I would rule out Major Depressive Disorder because the criteria specifies that ?Five (or more) of the following symptoms have been present during the same 2-week period and represent a change from previous functioning;? (Pomeroy, 2015). Kathy discusses feeling blue for many years. (In Case 5.1 it is clear that Maggie meets this criteria)
3. What resources might be valuable to utilize in this case?
I would maybe suggest having her children get involved in therapy since she feels that may be effected by her symptoms. I would also suggest that Kathy gets involved with the health club again since it made her feel better when she was exercising.
4. Do you think Kathy should be referred to other professionals for further evaluation? If so whom would you make a referral? I think I would need to meet with her a few more times to get more information. It was difficult to judge what was going on exactly based on the case study in my opinion.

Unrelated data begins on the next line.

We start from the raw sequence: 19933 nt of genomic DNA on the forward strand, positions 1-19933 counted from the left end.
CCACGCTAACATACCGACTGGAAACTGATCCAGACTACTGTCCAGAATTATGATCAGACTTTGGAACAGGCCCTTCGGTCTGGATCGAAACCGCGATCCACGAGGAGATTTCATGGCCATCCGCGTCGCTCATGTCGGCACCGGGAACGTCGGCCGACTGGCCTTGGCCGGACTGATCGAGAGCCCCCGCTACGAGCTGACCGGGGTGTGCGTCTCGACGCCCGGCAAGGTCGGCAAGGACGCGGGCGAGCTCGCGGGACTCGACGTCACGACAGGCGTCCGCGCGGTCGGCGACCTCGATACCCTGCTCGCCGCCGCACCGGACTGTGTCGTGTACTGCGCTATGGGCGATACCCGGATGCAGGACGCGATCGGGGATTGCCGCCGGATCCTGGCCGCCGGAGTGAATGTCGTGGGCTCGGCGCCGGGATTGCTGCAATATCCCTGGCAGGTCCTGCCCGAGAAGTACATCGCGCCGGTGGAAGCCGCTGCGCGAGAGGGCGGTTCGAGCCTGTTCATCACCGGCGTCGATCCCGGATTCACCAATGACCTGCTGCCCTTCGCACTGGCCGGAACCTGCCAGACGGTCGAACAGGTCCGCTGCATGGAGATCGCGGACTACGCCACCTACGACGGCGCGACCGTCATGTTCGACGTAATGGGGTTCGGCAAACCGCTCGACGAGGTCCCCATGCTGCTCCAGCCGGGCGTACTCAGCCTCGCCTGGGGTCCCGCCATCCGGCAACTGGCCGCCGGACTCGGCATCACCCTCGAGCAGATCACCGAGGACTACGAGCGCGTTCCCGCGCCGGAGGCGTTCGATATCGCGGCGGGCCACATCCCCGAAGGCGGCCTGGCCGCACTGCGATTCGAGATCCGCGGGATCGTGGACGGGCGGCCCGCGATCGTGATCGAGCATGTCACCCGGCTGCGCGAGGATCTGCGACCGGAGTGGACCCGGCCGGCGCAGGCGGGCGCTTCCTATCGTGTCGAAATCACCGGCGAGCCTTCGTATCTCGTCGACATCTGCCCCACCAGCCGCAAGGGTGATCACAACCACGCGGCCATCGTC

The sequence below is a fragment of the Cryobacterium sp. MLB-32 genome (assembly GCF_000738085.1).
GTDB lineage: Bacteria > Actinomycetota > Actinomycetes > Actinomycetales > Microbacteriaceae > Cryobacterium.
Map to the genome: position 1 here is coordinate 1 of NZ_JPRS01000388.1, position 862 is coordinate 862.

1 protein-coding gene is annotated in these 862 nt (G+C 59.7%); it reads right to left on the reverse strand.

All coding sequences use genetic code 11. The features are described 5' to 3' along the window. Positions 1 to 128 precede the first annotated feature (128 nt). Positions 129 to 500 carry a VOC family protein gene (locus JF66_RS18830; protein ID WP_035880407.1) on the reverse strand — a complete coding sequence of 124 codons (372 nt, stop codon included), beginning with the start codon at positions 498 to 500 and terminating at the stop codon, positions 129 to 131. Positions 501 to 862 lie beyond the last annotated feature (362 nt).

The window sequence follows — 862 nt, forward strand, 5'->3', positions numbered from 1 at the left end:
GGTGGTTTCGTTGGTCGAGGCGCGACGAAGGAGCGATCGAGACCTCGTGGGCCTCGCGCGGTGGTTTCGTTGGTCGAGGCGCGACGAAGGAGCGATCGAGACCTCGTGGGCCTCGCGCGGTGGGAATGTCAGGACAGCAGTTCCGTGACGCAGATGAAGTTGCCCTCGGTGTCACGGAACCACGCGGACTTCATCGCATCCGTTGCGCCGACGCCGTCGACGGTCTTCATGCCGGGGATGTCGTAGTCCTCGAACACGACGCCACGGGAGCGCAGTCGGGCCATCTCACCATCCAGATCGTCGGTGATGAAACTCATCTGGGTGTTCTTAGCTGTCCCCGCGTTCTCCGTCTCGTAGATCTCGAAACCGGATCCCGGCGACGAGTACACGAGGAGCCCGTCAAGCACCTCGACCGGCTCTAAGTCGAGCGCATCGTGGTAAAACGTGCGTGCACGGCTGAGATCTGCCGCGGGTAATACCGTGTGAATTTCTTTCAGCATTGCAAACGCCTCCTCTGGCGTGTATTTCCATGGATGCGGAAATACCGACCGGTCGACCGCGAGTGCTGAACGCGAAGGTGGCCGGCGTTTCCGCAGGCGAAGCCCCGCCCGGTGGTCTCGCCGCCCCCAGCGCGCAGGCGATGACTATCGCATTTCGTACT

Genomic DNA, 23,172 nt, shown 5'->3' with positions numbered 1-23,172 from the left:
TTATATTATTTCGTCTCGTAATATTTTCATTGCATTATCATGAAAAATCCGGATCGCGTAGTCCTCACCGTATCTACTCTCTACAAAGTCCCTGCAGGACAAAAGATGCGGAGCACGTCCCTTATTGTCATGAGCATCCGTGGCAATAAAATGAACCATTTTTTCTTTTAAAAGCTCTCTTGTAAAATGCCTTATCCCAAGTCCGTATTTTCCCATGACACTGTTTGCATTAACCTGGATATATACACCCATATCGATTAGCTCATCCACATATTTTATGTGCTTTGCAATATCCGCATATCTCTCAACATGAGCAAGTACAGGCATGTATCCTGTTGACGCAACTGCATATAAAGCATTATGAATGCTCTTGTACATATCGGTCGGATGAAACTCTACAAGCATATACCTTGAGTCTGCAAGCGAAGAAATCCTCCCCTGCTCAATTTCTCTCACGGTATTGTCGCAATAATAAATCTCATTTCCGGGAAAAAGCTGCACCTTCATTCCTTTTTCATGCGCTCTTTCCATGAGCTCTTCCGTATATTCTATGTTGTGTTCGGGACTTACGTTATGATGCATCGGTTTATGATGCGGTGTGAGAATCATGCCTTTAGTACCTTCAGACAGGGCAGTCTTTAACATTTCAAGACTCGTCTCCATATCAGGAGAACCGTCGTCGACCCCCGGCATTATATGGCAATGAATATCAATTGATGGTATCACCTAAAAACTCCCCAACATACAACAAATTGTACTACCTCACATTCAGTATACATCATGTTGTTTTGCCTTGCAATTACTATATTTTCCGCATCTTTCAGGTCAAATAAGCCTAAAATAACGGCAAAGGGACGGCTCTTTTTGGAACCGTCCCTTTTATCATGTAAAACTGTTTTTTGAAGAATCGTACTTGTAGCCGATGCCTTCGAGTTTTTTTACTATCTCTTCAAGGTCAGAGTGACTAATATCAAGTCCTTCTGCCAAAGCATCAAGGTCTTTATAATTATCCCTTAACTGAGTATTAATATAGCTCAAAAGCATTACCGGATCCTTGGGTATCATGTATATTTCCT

5. What is your preliminary diagnosis for Kathy Claybourne?
I would Diagnosis Kathy with Unspecified Depressive Disorder 311 (F32.9). I had trouble diagnosing Kathy because I felt the information she gave about her symptoms seemed a little vague. I would really want to meet with her a few more times and ask more details about her symptoms.
American Psychiatric Association. (2013). Diagnostic and Statistical Manual of Mental Disorders, DSM-5. Washington, DC: American Psychiatric Association.
Pomeroy, E., K. (2015) The Clinical Assessment and Differential Diagnosis Workbook: Balancing Strengths, Chapter 5, Case 5.1 & 5.2.
5.1-1. At this point in the conversation, I would like to ask Maggie if she has had any prior episodes of depression or if anyone in her family suffers from depression. I would like to know if Maggie is on any medication, if she has an exercise routine, and her dietary habits.
5.1-2. This week I would have Maggie keep a diet log. I would also have her keep a thought journal. As we begin cognitive behavioral therapy, I would want Maggie to recognize her thought patterns throughout the day. If she writes down her thoughts throughout the week, perhaps she will begin the notice consistent negative reaction.